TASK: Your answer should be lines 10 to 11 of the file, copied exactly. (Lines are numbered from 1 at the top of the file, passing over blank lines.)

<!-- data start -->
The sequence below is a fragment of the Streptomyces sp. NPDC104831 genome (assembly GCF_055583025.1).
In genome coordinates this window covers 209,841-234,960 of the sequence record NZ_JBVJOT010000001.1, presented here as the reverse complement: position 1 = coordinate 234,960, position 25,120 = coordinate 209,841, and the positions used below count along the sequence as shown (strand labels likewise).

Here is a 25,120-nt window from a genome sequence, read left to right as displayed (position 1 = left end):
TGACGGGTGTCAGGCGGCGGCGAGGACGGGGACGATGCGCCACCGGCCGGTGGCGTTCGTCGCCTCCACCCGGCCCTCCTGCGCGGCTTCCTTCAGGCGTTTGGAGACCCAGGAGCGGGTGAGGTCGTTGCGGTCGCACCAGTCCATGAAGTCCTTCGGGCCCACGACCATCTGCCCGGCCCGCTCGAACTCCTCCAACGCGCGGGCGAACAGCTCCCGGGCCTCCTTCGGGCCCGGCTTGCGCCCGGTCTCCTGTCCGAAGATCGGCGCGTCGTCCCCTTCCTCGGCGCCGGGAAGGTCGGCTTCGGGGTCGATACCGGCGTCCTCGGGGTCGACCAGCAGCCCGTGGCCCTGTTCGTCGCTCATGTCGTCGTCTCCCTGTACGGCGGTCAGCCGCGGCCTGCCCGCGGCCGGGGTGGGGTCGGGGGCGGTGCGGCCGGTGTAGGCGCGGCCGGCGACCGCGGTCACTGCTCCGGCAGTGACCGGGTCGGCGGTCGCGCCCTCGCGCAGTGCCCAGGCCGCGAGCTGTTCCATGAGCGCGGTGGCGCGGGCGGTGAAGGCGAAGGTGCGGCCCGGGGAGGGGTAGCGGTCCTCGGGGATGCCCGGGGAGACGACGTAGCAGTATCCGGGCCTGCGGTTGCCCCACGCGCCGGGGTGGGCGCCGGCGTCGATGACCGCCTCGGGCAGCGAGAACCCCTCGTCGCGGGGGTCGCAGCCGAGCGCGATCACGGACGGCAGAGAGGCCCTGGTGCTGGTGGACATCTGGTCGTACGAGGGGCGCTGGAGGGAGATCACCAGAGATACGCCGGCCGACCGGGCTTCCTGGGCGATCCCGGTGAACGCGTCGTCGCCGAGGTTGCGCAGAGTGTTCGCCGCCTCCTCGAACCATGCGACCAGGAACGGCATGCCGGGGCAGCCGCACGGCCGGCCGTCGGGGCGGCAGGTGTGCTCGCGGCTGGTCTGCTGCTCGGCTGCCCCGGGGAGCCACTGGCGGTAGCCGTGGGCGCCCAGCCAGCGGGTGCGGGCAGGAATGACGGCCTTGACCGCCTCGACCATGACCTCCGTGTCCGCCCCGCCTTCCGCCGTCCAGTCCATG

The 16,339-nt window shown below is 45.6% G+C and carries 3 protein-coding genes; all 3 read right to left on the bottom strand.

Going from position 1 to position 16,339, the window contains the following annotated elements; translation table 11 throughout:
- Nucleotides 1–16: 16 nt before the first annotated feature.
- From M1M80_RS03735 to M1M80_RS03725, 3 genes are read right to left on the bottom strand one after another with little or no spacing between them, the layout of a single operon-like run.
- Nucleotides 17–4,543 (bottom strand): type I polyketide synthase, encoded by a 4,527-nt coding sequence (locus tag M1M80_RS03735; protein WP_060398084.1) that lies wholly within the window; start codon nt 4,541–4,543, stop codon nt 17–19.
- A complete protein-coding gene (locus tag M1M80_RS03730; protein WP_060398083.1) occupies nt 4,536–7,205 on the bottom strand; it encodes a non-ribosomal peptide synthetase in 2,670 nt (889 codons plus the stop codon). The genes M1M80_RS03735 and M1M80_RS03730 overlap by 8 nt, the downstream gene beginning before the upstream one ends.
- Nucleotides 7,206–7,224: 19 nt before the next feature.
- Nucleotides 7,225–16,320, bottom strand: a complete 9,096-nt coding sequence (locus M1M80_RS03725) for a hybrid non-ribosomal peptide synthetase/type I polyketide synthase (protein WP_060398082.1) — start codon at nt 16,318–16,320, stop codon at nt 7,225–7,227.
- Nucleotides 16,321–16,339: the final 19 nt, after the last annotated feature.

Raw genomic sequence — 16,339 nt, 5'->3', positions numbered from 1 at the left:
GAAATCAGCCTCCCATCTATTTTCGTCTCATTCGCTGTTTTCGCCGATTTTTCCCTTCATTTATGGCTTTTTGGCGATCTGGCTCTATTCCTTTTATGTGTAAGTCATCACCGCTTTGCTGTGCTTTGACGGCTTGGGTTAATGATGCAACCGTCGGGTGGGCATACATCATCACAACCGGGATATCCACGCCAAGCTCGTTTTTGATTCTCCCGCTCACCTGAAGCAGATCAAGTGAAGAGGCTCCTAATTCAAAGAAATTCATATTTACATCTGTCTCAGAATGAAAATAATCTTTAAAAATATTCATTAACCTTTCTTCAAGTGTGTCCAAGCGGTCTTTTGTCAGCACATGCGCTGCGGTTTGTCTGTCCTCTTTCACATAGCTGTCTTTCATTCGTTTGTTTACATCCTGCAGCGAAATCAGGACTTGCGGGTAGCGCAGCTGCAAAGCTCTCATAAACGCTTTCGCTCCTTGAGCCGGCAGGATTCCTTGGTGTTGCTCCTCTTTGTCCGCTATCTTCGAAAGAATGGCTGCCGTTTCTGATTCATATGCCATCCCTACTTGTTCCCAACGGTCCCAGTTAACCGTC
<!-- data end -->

- A complete protein-coding gene (locus tag M1M80_RS03730; protein WP_060398083.1) occupies nt 4,536–7,205 on the bottom strand; it encodes a non-ribosomal peptide synthetase in 2,670 nt (889 codons plus the stop codon). The genes M1M80_RS03735 and M1M80_RS03730 overlap by 8 nt, the downstream gene beginning before the upstream one ends.
- Nucleotides 7,206–7,224: 19 nt before the next feature.